Captivity (animal)

Animals that are held by humans and prevented from escaping are said to be in captivity.[1] The term is usually applied to wild animals that are held in confinement, but may also be used generally to describe the keeping of domesticated animals such as livestock or pets. This may include, for example, animals in farms, private homes, zoos and laboratories. Animal captivity may be categorized according to the particular motives, objectives and conditions of the confinement.


Throughout history not only domestic animals as pets and livestock were kept in captivity and under human care, but also wild animals. Some were failed domestication attempts. Also, in past times, primarily the wealthy, aristocrats and kings collected wild animals for various reasons. Contrary to domestication, the ferociousness and natural behaviour of the wild animals were preserved and exhibited. Today's zoos claim other reasons for keeping animals under human care: conservation, education and science.

Mexican wolf lounging
An endangered Mexican gray wolf is kept in captivity for breeding purposes.

Behavior of animals in captivity

Captive animals, especially those not domesticated, sometimes develop abnormal behaviours.

One type of abnormal behaviour is stereotypical behaviors, i.e. repetitive and apparently purposeless motor behaviors. Examples of stereotypical behaviours include pacing, self-injury, route tracing and excessive self-grooming. These behaviors are associated with stress and lack of stimulation. Many who keep animals in captivity attempt to prevent or decrease stereotypical behavior by introducing stimuli, a process known as environmental enrichment.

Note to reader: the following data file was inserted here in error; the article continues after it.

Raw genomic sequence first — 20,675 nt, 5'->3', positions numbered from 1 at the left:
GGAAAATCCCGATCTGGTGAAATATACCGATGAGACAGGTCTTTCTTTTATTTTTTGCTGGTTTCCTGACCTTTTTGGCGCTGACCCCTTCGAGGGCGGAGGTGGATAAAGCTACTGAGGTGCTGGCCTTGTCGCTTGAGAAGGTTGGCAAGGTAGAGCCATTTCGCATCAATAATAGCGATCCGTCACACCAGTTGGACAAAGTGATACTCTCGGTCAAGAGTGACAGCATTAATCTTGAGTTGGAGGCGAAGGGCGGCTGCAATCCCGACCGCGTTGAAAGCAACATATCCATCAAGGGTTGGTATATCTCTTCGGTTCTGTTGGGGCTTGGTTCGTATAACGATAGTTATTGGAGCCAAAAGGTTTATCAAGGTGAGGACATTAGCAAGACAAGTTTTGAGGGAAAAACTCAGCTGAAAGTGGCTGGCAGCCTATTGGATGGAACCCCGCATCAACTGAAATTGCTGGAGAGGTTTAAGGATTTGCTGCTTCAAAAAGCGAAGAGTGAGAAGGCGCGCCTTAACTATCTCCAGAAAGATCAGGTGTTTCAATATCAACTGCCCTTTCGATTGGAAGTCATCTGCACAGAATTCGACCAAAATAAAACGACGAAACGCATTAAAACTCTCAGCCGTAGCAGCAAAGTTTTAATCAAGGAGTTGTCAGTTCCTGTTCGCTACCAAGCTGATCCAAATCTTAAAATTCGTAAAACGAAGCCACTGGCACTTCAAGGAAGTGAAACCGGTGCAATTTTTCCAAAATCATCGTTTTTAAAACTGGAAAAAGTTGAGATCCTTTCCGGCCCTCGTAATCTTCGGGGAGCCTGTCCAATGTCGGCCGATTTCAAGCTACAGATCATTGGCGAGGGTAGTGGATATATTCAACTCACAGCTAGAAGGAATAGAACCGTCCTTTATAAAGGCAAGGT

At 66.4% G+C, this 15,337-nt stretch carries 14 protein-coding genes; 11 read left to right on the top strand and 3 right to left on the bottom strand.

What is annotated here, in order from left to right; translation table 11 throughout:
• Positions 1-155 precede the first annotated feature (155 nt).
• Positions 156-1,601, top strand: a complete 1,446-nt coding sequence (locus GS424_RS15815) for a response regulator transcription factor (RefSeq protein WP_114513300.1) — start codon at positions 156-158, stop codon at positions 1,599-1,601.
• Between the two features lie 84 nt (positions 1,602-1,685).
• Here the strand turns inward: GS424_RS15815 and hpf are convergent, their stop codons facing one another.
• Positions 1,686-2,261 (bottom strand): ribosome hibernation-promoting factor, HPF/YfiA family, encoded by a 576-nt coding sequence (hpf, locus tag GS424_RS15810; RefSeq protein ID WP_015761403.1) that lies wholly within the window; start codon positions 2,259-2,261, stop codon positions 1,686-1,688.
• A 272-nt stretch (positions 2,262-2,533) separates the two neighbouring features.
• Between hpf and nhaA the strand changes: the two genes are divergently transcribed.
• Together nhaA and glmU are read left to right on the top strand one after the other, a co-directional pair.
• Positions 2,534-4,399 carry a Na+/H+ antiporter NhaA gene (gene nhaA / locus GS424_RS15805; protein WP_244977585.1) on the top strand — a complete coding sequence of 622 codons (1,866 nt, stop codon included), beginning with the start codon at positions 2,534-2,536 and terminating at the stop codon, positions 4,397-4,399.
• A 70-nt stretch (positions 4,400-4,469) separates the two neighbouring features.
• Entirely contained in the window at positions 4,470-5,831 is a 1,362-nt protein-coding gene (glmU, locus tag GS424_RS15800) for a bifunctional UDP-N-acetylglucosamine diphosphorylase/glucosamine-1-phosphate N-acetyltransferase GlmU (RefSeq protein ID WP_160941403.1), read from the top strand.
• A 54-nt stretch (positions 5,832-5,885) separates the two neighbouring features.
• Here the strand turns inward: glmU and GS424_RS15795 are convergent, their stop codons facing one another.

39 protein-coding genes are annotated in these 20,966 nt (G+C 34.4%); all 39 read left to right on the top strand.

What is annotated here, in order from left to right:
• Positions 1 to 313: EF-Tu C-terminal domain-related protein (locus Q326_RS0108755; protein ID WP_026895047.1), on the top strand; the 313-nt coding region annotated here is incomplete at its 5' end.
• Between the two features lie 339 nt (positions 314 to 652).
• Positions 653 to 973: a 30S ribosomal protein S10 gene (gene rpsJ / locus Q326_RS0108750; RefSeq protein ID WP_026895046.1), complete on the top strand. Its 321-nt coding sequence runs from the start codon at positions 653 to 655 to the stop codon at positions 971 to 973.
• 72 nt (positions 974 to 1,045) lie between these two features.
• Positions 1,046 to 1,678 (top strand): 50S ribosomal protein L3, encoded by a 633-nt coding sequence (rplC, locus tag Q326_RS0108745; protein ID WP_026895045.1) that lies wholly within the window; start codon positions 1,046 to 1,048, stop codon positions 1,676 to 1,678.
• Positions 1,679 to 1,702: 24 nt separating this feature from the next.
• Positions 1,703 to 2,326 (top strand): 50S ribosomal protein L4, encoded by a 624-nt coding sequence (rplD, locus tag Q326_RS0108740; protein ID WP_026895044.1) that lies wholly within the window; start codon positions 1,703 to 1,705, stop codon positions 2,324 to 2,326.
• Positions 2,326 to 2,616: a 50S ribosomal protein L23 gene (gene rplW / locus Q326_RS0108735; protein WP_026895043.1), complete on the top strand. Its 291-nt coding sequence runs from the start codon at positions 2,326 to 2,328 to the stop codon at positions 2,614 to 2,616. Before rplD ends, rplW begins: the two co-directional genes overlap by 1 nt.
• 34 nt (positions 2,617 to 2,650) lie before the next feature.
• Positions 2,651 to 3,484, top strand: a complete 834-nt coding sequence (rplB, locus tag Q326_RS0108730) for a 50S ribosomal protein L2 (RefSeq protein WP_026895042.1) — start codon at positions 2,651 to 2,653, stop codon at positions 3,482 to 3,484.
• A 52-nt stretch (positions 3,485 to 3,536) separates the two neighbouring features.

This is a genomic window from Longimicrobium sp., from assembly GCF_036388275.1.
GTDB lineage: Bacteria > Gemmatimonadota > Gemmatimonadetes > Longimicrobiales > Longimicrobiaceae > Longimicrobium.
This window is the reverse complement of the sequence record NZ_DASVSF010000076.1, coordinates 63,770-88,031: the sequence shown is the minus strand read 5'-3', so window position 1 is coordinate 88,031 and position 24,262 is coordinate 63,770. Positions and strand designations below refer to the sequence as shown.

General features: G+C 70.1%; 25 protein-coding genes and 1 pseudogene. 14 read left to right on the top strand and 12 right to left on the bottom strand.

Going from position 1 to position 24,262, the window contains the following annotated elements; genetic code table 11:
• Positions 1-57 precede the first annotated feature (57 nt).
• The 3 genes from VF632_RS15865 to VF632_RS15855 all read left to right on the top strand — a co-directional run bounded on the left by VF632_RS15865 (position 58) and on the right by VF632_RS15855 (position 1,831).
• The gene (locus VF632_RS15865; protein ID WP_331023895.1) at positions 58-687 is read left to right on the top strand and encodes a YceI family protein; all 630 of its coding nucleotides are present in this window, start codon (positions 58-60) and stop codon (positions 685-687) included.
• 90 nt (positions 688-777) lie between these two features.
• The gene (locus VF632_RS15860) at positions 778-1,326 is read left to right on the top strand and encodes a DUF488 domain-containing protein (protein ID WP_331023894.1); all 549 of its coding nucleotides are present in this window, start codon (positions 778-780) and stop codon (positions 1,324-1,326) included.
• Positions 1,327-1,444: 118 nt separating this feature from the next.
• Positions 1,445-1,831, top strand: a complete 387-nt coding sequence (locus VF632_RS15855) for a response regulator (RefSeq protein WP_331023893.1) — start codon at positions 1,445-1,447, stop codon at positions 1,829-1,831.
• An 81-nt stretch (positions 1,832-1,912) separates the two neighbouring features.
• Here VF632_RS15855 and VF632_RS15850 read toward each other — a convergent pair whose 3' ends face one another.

A type of abnormal behavior shown in captive animals is self-injurious behavior (SIB). Self-injurious behavior indicates any activity that involves biting, scratching, hitting, hair plucking, or eye poke that may result in injuring oneself.[2] Although its reported incidence is low, self-injurious behavior is observed across a range of primate species, especially when they experience social isolation in infancy.[3] Self-bite involves biting one’s own body—typically the arms, legs, shoulders, or genitals. Threat bite involves biting one’s own body—typically the hand, wrist, or forearm—while staring at the observer, conspecific, or mirror in a threatening manner. Self-hit involves striking oneself on any part of the body. Eye poking is a behavior (widely observed in primates) that presses the knuckle or finger into the orbital space above the eye socket. Hair plucking is a jerking motion applied to one’s own hair with hands or teeth, resulting in its excessive removal.[2]